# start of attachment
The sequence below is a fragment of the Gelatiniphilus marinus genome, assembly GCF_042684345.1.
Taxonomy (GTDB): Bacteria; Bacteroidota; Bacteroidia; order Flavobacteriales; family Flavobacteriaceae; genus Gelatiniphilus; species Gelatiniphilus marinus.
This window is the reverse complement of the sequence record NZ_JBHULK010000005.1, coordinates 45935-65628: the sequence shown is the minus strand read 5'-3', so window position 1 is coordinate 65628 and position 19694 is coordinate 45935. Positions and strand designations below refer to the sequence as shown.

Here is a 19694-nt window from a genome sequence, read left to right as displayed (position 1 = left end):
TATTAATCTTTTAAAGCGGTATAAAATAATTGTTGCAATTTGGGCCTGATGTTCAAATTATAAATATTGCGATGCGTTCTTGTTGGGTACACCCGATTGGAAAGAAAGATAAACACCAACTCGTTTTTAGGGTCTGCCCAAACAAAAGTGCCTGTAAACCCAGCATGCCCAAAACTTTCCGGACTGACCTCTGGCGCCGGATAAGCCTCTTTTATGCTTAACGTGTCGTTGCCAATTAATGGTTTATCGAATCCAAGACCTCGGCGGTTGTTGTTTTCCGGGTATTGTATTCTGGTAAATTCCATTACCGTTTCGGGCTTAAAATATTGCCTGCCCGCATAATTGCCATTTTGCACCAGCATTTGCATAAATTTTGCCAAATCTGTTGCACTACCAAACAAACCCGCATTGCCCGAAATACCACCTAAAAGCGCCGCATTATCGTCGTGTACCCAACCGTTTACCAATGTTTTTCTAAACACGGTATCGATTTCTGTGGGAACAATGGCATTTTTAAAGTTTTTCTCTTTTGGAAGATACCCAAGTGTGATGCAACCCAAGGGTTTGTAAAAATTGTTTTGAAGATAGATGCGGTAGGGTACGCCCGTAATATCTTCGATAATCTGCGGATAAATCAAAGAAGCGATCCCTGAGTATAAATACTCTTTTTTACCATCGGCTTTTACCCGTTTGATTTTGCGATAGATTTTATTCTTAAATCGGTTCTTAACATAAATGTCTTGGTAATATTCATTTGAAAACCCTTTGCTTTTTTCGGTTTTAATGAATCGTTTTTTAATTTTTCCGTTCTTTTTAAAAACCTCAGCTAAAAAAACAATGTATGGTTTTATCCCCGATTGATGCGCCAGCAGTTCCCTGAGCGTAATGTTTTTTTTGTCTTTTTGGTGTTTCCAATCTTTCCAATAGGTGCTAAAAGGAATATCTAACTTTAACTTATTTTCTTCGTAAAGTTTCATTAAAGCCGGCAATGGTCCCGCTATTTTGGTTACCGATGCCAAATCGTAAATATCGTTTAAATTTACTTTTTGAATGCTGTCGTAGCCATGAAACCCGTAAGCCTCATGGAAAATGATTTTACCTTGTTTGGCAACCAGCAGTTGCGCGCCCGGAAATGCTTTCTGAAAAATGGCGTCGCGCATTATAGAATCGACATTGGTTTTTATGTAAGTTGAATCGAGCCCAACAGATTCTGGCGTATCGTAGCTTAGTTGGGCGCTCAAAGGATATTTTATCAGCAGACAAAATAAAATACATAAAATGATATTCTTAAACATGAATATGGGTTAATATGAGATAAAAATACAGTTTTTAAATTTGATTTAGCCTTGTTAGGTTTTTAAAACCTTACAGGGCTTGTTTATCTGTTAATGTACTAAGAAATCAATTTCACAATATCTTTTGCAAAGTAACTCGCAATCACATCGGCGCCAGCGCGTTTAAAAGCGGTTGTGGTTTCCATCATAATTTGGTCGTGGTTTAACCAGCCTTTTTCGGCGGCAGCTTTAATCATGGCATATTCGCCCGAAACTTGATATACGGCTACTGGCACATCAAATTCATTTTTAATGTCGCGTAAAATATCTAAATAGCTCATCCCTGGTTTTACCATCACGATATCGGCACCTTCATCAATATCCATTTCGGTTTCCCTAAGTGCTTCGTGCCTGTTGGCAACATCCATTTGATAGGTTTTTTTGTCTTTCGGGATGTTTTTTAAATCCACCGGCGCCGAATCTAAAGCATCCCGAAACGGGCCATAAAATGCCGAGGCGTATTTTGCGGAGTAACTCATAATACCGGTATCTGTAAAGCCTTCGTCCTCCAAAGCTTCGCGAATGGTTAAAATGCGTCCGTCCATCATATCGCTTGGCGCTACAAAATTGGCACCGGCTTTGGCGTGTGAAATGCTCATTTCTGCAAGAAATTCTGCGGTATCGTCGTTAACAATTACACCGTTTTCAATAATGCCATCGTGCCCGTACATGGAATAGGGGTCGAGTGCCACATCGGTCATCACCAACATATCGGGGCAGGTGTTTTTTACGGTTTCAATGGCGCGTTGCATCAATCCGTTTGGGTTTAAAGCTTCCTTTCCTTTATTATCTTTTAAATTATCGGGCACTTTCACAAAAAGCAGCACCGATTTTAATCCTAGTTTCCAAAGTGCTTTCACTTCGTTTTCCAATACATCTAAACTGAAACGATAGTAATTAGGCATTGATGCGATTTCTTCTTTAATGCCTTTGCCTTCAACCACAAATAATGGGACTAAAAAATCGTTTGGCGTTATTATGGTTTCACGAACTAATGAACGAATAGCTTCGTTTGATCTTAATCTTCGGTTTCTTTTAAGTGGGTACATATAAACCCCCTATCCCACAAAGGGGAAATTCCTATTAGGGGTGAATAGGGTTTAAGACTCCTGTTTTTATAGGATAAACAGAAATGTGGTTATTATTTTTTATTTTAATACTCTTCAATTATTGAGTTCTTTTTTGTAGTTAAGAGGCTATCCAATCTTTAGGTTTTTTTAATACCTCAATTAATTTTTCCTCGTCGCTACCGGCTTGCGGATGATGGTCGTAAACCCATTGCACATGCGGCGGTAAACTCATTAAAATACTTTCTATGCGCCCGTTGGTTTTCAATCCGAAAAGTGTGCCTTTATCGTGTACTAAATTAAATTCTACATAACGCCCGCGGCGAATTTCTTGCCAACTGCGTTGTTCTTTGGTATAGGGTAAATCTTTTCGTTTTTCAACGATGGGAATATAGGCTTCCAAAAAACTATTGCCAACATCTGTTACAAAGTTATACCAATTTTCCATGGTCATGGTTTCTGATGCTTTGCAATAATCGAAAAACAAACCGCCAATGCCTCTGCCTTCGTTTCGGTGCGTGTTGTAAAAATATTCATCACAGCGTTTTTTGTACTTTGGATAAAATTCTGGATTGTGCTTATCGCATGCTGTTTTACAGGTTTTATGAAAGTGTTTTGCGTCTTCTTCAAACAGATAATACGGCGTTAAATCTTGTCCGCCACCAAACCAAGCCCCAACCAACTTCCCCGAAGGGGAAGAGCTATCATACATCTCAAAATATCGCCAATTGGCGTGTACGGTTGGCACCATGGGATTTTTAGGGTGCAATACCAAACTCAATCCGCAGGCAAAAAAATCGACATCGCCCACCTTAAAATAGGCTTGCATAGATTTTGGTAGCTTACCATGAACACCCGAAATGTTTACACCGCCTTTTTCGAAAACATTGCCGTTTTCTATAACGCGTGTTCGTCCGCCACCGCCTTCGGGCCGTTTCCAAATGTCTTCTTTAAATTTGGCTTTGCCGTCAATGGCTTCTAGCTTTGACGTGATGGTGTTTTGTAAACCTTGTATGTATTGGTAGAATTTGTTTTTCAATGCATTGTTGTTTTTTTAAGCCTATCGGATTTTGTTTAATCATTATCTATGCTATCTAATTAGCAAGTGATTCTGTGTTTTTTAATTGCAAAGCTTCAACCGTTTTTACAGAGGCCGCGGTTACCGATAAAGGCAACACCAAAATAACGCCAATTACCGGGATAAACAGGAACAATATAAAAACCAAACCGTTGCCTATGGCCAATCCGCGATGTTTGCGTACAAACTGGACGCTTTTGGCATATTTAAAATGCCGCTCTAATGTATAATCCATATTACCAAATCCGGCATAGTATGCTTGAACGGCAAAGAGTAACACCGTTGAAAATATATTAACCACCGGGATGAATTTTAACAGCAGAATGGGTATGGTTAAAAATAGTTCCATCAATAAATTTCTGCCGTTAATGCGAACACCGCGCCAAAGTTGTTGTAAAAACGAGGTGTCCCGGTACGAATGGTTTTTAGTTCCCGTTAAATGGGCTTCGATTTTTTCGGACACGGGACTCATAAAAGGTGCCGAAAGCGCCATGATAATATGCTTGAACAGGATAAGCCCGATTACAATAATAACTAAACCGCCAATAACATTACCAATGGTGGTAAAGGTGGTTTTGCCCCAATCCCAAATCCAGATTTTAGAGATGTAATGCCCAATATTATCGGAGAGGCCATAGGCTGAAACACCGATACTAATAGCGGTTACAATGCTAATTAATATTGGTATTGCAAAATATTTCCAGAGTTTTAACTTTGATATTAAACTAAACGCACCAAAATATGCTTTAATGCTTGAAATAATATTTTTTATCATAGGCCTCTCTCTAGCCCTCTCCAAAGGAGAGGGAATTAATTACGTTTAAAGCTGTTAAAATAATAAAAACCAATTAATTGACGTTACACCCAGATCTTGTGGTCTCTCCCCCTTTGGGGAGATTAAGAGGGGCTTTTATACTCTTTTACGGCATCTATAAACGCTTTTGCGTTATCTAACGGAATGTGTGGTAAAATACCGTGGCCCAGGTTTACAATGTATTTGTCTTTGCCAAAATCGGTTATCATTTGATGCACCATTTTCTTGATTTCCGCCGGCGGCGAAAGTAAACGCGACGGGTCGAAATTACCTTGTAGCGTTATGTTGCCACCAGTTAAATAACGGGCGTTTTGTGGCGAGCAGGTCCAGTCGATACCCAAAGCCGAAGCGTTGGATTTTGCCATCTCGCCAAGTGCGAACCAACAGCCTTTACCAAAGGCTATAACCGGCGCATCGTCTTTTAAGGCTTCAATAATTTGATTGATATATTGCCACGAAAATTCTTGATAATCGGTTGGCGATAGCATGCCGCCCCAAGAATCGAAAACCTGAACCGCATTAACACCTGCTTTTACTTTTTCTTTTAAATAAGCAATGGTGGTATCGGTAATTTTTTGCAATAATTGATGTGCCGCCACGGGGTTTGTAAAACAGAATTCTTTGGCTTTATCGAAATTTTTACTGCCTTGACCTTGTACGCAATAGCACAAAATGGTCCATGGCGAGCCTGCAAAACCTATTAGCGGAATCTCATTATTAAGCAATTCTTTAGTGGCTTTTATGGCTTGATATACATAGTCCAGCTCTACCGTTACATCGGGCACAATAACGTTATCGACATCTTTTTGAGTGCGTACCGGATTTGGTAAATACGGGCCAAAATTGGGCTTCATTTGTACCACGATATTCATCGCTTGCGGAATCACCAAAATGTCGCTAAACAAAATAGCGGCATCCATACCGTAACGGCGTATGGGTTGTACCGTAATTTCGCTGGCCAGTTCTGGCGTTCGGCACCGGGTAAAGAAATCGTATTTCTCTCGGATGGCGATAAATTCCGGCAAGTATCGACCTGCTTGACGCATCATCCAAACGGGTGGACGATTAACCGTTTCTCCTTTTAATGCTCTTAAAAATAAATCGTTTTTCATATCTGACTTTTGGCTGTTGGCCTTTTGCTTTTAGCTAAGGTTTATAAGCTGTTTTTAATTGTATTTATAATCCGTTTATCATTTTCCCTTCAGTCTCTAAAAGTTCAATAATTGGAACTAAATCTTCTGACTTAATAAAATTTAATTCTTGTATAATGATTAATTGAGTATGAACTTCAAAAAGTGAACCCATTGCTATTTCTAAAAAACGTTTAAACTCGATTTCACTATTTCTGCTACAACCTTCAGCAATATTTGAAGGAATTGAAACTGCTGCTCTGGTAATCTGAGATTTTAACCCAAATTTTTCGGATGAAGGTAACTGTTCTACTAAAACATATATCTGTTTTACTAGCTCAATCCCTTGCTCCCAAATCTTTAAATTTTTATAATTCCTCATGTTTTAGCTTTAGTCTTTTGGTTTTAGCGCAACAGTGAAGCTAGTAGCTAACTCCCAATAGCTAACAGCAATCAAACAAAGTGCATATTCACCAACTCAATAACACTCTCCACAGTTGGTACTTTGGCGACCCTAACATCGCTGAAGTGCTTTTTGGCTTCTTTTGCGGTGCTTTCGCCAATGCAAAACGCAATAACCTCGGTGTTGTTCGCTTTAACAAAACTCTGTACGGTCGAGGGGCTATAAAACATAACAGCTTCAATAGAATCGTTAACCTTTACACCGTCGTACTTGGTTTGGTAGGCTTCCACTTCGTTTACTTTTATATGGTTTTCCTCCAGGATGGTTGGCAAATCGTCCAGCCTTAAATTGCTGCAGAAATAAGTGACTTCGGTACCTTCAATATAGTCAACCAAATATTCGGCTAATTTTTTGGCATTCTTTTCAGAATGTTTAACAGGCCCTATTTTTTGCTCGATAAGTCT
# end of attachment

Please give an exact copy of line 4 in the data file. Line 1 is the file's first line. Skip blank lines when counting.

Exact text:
Here is a 19694-nt window from a genome sequence, read left to right as displayed (position 1 = left end):